In the center of the Kola Peninsula, next to the Khibiny mountains, there is the Polar-Alpine Botanical Garden-Institute (PABSI) - the only one in Russia located beyond the Arctic Circle. Here, since the 30s of the last century, more than 20 thousand samples representing 944 species of woody plants have been tested in the collections of open ground. As a result of the research carried out, the assortment is constantly changing both in terms of species and quantitative composition in accordance with the new requirements of the time. Today, the list of tree crops for landscaping northern settlements includes 136 species that are resistant in the Arctic and can become an ornament not only for urban objects, but also for personal plots. This list includes 44 species of trees, 87 - shrubs and 5 - woody vines. Its basis (77%) are introducedmost of which (74%) are flowering species [1].

Hungarian lilac on Lenin Avenue (Murmansk)
Hungarian lilac on Lenin Avenue (Murmansk)

Hungarian lilac on Lenin Avenue (Murmansk)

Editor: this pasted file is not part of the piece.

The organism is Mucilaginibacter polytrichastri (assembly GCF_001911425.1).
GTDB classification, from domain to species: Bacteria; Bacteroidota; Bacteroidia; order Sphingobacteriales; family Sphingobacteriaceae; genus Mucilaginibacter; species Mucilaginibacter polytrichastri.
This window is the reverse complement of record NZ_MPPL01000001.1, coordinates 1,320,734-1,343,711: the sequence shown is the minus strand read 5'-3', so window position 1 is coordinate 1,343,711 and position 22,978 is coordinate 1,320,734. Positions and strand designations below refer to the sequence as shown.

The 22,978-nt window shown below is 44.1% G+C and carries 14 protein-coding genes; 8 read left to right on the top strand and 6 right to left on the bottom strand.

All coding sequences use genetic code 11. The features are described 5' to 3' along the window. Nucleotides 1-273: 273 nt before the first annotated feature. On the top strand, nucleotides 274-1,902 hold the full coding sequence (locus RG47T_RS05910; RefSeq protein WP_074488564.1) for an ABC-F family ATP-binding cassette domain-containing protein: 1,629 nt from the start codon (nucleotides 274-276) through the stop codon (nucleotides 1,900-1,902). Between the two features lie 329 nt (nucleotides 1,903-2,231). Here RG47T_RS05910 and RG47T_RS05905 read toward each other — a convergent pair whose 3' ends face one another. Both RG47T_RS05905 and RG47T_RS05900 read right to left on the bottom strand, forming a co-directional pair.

We give a description of the most decorative and resistant types of shrubs, both widespread and still rare in urban landscaping.

Among the most beloved and popular is the Hungarian lilac (Syringa josikaea). In 1936, 2-3-year-old seedlings were brought from the Botanical Institute (Leningrad) for testing in the Kola Peninsula, and since 1940 the plant has served as an adornment of polar cities. Today it is the most common introduced here, which is found in every locality. In the Murmansk region with. Hungarian reaches a height of 3 m (sometimes up to 4 m). Blooms from mid-July for three weeks. Inflorescences 10–20 cm long, loose, erect, pyramidal, with well-defined tiered branching. The flowers are lilac-purple, long-tubular, with a pleasant faint aroma. The fruits are set annually, but rarely ripen. At the end of July, the shoots stop growing and woody by winter. Leaves remain green until snowing.In the conditions of the region, the most effective breeding method is green cuttings. Massive and abundant flowering of plants grown from cuttings begins in the 6-7th year.